With stenosis, you’ll probably feel numb or weak in the limbs on one side of your body. This often comes with cramps and pain in the back, neck or limbs. The pain tends to slowly get worse, especially if you stand or walk, but gets slightly easier when you sit or lean forward. You might also feel dizzy or have problems controlling your bladder or your bowels.
Spinal stenosis is caused by the spinal canal narrowing. This puts pressure on the spinal cord and spinal nerve, leading to pain in the back and elsewhere. The stenosis most commonly happens in the cervical or lumbar regions of the spine.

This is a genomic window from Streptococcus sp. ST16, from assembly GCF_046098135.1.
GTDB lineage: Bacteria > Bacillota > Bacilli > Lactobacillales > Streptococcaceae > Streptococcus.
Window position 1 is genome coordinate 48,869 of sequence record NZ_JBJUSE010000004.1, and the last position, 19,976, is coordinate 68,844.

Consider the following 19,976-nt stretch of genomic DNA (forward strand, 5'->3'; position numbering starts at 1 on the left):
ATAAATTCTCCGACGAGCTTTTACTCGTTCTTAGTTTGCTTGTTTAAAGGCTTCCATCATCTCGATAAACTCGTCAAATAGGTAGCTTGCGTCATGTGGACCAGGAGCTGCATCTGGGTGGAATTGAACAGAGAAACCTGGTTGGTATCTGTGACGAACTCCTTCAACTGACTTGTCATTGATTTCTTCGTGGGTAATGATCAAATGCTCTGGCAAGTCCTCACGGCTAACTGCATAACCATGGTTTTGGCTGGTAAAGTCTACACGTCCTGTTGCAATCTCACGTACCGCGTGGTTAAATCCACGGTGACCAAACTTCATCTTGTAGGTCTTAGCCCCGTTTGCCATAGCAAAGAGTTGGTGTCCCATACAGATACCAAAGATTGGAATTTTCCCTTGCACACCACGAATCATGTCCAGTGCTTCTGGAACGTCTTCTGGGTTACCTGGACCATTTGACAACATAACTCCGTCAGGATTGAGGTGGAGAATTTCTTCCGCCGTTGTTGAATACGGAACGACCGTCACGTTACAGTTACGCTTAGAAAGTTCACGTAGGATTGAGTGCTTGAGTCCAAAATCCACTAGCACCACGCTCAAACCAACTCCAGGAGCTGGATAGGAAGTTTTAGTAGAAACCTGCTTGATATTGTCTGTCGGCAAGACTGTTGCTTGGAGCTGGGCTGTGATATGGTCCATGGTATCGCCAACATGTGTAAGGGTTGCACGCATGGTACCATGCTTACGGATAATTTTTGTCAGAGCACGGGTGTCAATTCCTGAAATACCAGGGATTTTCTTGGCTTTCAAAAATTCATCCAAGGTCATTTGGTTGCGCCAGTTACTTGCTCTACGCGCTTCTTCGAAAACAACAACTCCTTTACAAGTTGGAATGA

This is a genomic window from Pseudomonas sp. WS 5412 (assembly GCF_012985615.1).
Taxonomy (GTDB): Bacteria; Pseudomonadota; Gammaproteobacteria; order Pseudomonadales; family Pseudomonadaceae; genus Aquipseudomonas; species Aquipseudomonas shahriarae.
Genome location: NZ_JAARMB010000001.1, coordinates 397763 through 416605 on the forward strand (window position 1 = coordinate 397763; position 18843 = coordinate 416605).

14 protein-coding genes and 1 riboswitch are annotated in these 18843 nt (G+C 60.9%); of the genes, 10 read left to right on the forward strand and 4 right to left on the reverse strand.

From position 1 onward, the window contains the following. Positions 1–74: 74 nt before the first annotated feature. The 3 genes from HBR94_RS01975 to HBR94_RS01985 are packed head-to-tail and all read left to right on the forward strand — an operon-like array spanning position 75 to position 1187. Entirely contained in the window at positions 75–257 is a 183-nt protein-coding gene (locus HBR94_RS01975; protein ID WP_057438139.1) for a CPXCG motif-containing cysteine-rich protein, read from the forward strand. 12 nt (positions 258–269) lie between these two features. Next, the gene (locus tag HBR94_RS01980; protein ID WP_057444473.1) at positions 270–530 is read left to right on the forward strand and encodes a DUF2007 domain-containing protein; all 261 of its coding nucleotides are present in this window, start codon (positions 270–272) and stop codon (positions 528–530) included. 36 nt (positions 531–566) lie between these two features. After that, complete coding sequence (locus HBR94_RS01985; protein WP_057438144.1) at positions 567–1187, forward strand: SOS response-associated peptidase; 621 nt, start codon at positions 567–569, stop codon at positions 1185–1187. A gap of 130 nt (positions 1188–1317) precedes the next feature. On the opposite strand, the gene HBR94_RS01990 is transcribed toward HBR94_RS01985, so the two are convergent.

Your spine specialist will normally try to manage stenosis with medication and physiotherapy. They may also suggest ways you can change your day-to-day activity, or give you epidural injections to help relieve the pain.
These treatments may only relieve the symptoms temporarily, rather than cure the condition. If you find you are still in a great deal of physical discomfort, then surgery such as a spinal decompression may be the answer.